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1919: The Seattle general strike

1919: The Seattle general strike

A general strike of 100,000 workers, which saw the city shut down and all essential services provided under workers' control.

The First World War was hardly over, it was February 1919, and the leadership of the revolutionary rank-and-file union the Industrial Workers of the World was in jail. However, the IWW idea of the general strike became reality for five days in Seattle, Washington, when a walkout of 100,000 working people brought the city to a halt.

It began with 35,000 shipyard workers striking for a wage increase. They appealed for support to the Seattle Central Labor Council, which recommended a city-wide strike, and in two weeks 110 locals - mostly American Federation of Labor, only a few IWW - voted to strike. The rank and file of each striking local elected three members to a General Strike Committee, and on February 6, 1919, at 10:00 a.m., the strike began.

Unity was not easy to achieve. The IWW locals were in tension with the AFL locals. Japanese locals were admitted to the General Strike Committee but were not given a vote. Still, sixty thousand union members were out, and forty thousand other workers joined in sympathy.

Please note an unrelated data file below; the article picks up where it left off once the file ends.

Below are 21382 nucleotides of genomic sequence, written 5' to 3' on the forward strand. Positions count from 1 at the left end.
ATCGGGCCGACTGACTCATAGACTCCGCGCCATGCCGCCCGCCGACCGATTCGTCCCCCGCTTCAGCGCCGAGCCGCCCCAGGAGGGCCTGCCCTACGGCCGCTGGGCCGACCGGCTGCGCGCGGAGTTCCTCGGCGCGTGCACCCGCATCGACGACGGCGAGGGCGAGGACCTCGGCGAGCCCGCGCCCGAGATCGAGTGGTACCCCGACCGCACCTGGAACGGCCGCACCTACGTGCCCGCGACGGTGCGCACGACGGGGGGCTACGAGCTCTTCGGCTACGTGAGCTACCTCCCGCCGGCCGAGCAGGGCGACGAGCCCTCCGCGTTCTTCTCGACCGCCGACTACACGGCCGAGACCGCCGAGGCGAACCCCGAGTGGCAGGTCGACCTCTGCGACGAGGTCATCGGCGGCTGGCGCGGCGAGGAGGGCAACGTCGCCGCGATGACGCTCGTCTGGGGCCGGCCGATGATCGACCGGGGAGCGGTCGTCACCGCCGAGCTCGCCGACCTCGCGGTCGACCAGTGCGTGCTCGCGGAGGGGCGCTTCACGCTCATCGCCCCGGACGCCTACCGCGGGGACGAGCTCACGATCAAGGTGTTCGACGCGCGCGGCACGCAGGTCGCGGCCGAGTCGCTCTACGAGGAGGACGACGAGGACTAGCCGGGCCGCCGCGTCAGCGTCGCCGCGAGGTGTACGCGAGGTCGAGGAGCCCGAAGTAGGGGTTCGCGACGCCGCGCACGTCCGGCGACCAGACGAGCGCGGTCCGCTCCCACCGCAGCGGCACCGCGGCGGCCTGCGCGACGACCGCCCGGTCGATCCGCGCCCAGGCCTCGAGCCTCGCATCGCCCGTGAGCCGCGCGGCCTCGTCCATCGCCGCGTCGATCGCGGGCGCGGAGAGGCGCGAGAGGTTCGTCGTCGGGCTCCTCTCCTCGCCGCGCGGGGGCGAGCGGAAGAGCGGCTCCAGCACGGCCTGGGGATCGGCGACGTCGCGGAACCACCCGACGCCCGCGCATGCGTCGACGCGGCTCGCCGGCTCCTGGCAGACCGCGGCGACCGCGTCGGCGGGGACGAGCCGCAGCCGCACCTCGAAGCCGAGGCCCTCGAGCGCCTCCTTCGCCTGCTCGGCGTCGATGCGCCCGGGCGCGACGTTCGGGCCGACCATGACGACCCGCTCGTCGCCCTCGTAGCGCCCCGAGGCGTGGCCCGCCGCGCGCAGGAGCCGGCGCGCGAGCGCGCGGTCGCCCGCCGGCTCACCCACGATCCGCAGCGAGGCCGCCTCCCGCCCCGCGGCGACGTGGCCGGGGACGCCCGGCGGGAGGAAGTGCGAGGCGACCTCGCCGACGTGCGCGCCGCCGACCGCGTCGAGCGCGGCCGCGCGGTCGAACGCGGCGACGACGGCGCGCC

Seattle workers had a radical tradition. During the war, the president of the Seattle AFL, a socialist, was imprisoned for opposing the draft, was tortured, and there were great labour rallies in the streets to protest.

The city now stopped functioning, except for activities organised by the strikers to provide essential needs. Firemen agreed to stay on the job. Laundry workers handled only hospital laundry. Vehicles authorized to move carried signs 'Exempted by the General Strike Committee'. Thirty-five neighbourhood milk stations were set up. Every day thirty thousand meals were prepared in large kitchens, then transported to halls all over the city and served cafeteria style, with strikers paying twenty-five cents a meal, the general public thirty-five cents. People were allowed to eat as much as they wanted of the beef stew, spaghetti, bread, and coffee.